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    sudo pkill coreaudiod – berto Mar 7 '16 at 18:12
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    Worked for me on High Sierra (10.13.2). – Mike Collins Feb 12 '18 at 19:04
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    Worked for me on High Sierra (10.13.6). And I wonder why this problem prevails even after it is 7 years now from the question has been firstly asked.. – Ramvignesh Apr 26 at 9:10
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sudo kextunload /System/Library/Extensions/AppleHDA.kext 

sudo kextload /System/Library/Extensions/AppleHDA.kext

These two commands will unload then reload the audio kernel extension.

  • 2
    Nice, worked for me on Mavericks. – Bombe Feb 28 '14 at 22:08
  • Just crashed my comuter (OSX El Capitan)... I would not recommend it, though I guess it worked after restart :-p – Carles Estevadeordal Dec 11 '15 at 13:31
  • This crashes my macOS Sierra 10.12.1. I do not recommend using this fix. – ejmin Nov 15 '16 at 13:05
  • Works on my old iMac (Snow Leopard) when it fails to recognize my USB sound card. Previously a reboot was needed to fix this, so neat! – Ákos Feb 25 '17 at 10:08
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    This actually worked with me on OSX Sierra (whereas the most popular answer did not) – rburhum Nov 13 '17 at 19:37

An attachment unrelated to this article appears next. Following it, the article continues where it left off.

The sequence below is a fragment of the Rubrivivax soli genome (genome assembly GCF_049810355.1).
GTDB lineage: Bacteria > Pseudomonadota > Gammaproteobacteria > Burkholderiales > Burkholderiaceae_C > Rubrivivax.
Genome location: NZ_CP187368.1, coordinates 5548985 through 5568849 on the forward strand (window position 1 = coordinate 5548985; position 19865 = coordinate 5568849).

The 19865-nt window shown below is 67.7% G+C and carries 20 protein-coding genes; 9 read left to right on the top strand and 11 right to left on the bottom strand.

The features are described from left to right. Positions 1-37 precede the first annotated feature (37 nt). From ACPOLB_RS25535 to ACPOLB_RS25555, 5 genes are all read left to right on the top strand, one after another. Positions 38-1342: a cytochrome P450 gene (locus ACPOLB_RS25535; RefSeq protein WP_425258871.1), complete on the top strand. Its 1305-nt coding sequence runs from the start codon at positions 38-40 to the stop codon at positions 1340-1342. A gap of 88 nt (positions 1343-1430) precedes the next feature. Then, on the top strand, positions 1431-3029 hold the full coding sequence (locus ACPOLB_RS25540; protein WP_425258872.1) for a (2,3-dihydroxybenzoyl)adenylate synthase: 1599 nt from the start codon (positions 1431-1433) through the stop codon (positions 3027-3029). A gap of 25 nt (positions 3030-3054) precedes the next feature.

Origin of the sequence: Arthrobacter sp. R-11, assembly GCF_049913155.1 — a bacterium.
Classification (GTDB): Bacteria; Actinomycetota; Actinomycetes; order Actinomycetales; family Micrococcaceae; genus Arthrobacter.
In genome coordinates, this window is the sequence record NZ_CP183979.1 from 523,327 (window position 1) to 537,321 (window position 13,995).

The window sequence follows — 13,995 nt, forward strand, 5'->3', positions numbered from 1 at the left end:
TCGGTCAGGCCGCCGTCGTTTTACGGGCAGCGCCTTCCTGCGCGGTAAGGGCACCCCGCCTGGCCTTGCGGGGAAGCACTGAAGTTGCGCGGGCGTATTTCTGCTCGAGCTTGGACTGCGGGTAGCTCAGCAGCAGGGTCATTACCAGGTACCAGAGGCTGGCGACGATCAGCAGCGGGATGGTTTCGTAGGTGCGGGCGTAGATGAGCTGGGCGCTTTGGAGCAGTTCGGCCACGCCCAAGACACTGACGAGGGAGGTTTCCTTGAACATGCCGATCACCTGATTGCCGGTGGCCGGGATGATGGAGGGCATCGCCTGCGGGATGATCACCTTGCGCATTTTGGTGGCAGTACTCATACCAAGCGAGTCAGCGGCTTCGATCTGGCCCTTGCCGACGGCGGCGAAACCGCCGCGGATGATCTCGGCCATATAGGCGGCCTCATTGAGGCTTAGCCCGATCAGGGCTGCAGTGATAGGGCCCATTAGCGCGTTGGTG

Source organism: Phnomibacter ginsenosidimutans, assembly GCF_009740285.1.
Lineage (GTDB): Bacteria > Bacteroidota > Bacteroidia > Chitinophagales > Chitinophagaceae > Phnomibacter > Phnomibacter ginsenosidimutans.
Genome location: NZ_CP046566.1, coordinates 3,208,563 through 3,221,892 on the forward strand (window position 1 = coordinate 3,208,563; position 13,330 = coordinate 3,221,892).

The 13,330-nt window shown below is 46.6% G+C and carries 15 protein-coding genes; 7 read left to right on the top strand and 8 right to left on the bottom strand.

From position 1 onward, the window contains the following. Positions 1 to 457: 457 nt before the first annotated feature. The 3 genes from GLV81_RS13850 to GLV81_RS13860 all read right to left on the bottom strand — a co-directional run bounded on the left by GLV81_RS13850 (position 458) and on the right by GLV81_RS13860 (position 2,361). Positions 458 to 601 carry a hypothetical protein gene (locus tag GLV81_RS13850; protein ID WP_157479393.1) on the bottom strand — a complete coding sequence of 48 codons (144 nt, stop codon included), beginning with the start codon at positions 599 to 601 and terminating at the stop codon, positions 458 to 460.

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I am on 10.9.2 and have the same problem. Since there are two answers, I wanted to document my findings:

sudo kextunload /System/Library/Extensions/AppleHDA.kext 
sudo kextload /System/Library/Extensions/AppleHDA.kext

These two commands will unload then reload the audio kernel extension. This post fixes my problem 100% of the time, So please upvote that original post

This solution did not work for me:

sudo kill -9 `ps ax|grep 'coreaudio[a-z]' | awk '{print $1}'`

It shuts down the internal speakers and sends the sound to my 27" monitor but does not bring back the sound to my internal speakers or headset. Perhaps in some cases it works, but hopefully this post might explain when to use one solution vs the other.